Add comments as I begin this journey into the abyss. I may come up with nothing. Who knows. But from my years of project management, I think the best place to start is at the beginning. I'm going to check with my electric company and local agencies about solar here in the Harrisburg PA area. See what I'm up against without divulging too much. I also need to check on Geothermal equipment and actual well costs vs horizontal loops. I also need to check my "exposure" to sun at my house? Maybe buy a cheapie solar panel and put it on my roof, hook it up to a battery with a constant load and measure my amp draw per day? That should give me my potential. Yeah I've been to those sites that use google maps to chart your potential. Basing my answer on those sites makes me nervous. I would sooner spend 50 bucks at harbor freight and do my own testing.

I'll report back with my findings. In case you're bored and need another book to read.

Comments, pro/con, name-calling etc etc are welcome. I don't hold grudges or form opinions of people because of comments. Life is too short.

Thanks!
Don

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Old 01-18-18, 09:46 AM   #2
Fordguy64
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If it was me... I’d get quotes on all this different options.. then do a ROI on all of them and see what the best bang for your buck is..
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Old 01-18-18, 11:26 AM   #3
dcveem3
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Quote:
Originally Posted by Fordguy64 View Post
If it was me... Id get quotes on all this different options.. then do a ROI on all of them and see what the best bang for your buck is..
Doing that now. But from a DIY's perspective.

Thanks!
Don
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Old 01-18-18, 11:33 AM   #4
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I did have someone come out and quote solar project.
They did share helpful insight on my project.
They quoted a 4.6 KW system I put in a 12.5 KW system for cheaper DIY.
It was still useful having them come out.
Get on https://www.renvu.com/ mailing list.
Here is just one line off their latest sale min 10 panels

Seraphim Energy Group 280 Watt S Frame 60 Mono Black/Black 3640 Pc Landing On 01/18/18-For Fremont CA Warehouse $0.495/w

https://www.renvu.com/Specials
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Old 01-18-18, 12:21 PM   #5
dcveem3
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Quote:
Originally Posted by pinballlooking View Post
I did have someone come out and quote solar project.
They did share helpful insight on my project.
They quoted a 4.6 KW system I put in a 12.5 KW system for cheaper DIY.
It was still useful having them come out.
Get on https://www.renvu.com/ mailing list.
Here is just one line off their latest sale min 10 panels

Seraphim Energy Group 280 Watt S Frame 60 Mono Black/Black 3640 Pc Landing On 01/18/18-For Fremont CA Warehouse $0.495/w

https://www.renvu.com/Specials
Will do thanks!! Still filling the brain matter
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Old 01-20-18, 08:06 PM   #6
dcveem3
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Well, I made ONE decision. My backup, "take-the-edge-off" heat will be a Keystoker KA6 coal boiler. I'll have a radiator in the shop, 1st floor HVAC return and 2nd floor HVAC return. Domestic hot water as well.

So, while I manage that project, I'm off on Solar. I think with my low-level of knowledge on that topic and the fact I want to make the call ASAP, I'm going to look for a local solar company and just be upfront and tell them I'm going to do this myself and I'll pay them for their knowledge. Meanwhile, I'll continue extracting all the info I can.

For example, I used just under 20,000kw last year. I'm thinking a 14kw system is more in order. I just have to test for exposure levels to be able to use my roofs. They are angled at 38deg and point south. I do have some trees however on that one side that may impact. But without testing...how do you know? I'm assuming someone has a meter you can setup on your roof for a week and see your exposure? Or am I being too critical?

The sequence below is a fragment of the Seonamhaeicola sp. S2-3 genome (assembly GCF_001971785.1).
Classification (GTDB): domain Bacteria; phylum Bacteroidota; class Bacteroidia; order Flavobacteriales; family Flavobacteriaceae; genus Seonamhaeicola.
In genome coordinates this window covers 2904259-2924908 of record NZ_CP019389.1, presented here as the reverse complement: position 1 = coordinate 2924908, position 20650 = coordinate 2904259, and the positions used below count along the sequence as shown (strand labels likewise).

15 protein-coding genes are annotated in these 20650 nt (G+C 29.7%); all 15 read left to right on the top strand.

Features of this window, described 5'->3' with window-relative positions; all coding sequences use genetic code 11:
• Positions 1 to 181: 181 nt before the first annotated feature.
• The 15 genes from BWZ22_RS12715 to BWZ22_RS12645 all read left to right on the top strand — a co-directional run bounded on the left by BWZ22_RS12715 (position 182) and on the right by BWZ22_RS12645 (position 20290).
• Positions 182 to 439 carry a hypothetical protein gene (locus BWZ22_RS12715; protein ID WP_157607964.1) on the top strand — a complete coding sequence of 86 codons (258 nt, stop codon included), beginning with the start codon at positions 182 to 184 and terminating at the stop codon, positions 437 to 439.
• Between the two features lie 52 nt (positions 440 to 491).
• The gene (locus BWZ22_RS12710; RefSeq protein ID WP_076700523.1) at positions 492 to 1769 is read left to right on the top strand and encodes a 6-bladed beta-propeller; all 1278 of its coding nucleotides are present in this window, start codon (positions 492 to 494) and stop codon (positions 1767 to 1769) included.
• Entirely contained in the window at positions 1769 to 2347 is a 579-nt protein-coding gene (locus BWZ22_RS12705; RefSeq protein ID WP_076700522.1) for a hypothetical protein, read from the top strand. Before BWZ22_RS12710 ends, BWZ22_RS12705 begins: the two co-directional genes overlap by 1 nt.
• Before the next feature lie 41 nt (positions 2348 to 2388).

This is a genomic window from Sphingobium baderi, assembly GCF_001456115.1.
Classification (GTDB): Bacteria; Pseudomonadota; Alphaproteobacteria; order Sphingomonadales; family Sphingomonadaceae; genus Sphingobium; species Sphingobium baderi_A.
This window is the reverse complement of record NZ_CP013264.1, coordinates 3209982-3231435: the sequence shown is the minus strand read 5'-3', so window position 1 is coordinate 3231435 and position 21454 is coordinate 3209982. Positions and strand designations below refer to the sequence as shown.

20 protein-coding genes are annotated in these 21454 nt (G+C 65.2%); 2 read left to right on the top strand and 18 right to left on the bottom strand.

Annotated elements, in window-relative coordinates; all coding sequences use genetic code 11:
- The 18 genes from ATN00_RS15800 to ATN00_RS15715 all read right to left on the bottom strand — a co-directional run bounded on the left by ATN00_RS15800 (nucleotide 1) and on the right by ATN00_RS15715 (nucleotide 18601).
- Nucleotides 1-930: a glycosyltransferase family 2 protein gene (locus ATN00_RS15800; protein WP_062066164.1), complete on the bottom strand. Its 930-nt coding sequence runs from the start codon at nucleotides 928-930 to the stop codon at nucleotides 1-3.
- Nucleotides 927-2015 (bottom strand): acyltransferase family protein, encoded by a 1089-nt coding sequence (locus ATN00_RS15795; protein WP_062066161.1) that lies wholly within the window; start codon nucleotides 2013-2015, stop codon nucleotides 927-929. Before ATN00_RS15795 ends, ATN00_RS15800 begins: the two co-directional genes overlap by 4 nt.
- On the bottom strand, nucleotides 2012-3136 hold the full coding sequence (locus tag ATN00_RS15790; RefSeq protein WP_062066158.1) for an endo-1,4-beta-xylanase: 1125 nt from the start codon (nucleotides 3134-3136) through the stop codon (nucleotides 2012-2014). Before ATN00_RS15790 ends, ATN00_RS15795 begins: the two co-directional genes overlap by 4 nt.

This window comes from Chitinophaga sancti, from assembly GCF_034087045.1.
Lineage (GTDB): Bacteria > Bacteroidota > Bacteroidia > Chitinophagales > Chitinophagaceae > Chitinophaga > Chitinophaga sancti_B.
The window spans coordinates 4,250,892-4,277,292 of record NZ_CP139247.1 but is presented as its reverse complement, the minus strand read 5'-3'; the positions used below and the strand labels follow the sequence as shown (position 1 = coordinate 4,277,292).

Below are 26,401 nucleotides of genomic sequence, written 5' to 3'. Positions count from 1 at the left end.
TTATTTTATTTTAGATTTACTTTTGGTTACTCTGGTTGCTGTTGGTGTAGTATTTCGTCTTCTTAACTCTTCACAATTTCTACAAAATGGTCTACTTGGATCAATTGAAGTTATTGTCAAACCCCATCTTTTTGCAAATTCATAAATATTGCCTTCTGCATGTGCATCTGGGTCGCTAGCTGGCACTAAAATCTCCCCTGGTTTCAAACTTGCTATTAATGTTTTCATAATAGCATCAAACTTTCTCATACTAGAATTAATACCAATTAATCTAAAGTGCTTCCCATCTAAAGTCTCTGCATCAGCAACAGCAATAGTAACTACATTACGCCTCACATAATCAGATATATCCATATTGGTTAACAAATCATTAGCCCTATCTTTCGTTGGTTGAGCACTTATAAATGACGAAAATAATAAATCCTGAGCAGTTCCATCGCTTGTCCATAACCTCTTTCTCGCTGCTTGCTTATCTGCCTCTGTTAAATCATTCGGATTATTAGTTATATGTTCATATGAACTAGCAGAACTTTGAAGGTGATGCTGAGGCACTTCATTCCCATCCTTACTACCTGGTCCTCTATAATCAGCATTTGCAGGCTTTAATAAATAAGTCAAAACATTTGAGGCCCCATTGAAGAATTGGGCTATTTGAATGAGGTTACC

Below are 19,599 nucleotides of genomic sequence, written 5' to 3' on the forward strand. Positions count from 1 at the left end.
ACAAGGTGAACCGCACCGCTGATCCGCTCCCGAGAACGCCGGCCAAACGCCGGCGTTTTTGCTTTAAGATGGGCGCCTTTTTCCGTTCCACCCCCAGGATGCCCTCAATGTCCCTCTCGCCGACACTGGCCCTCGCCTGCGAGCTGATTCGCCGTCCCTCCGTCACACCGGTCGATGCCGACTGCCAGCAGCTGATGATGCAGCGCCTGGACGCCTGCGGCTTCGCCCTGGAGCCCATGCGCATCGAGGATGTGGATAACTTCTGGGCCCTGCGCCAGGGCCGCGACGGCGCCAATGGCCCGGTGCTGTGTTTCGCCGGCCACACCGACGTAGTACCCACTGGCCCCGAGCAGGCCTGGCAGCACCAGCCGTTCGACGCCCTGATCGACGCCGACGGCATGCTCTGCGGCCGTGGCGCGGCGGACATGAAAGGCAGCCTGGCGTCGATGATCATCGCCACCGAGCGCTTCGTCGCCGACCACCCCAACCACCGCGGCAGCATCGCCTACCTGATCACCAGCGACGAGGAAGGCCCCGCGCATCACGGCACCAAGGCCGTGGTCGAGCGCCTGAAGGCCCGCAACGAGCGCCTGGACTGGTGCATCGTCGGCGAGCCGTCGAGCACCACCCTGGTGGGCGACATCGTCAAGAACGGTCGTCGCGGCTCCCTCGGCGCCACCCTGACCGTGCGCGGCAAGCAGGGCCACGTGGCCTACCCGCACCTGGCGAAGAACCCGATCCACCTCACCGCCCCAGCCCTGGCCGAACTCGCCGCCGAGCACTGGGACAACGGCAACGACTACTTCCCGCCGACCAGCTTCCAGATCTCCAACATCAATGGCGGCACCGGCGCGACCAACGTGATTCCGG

More reading...lol.
Thanks!
Don
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Old 01-21-18, 11:47 AM   #7
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We’re in Canada and our heating requirements are sizeable. In 2006 we had installed solar hot water and geothermal with a horizontal loop field. The home is a newer construction that has a 1.9 ach. The home is about 4000sq ft We have two 3ton pumps ,one for the infloor heat and the other is for a additional blast of warm air but primarillly for air conditioning in the summer. The home has no other source of heat. The home takes the solar hot water heat first and heats the concrete floor but if there is no sun the water to water heat pump steps in.

A properly sized gel thermal system will serve you well

The other system I have is for my shop (1600 sq ft) I It’s a DIY system inspired by AC_Hacker. The home brew heat pump was a trying build but it has been functioning flawlessly for 5 yrs You can follow the build in my thread

The next facet to this is a solar PV system with lithium to power the home complete with heat pumps. I’ll be posting as progress is made

In closing a geo thermal system will do the job with a single fuel that can be renewable

Randen
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Old 01-21-18, 12:20 PM   #8
dcveem3
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Randen...thanks for the reply! Tell me about the house...basement? Or a slab? One story or 2? I'm interested in geothermal for sure. But there are just so many options.....I just need time to educate myself.

How many KWH's did you consume last year?

Thanks!
Don
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Old 01-21-18, 01:00 PM   #9
randen
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No basement. On slab construction. Never liked basements just a place to collect junk and moisture. The home is 2 story the attached garage is heated in the floor as well. Highly recommend if anyone is building

I do keep track of kw usage however my shop usage is included but it’s +/- 30,000 kws per year. That’s for the last 11 yrs. I used to burn furnace oil and that became extremely expensive. Energy cost for oil and electric was $11k/yr. After all the upgrades we reduced it by nearly 2/3s The ROI was about 5 yrs we are very comfortable with the heat pumps and are quite excited to power them soon with the solar PV

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Old 01-21-18, 05:49 PM   #10
dcveem3
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Wow that's great. As a final retirement home, I'm ok with a slab. But for now I favor a walk-out basement. No back-fill on 2 sides. No moisture. However, it does get chilled. No doubt. I like to have the mechanicals in a non-living area. Modifications are easy too. But you're right, it does collect junk!!

If I can bug you once more...what KW are you aiming the Solar PV system at?


I'm slowly reading AC's thread!!

Thanks,
Don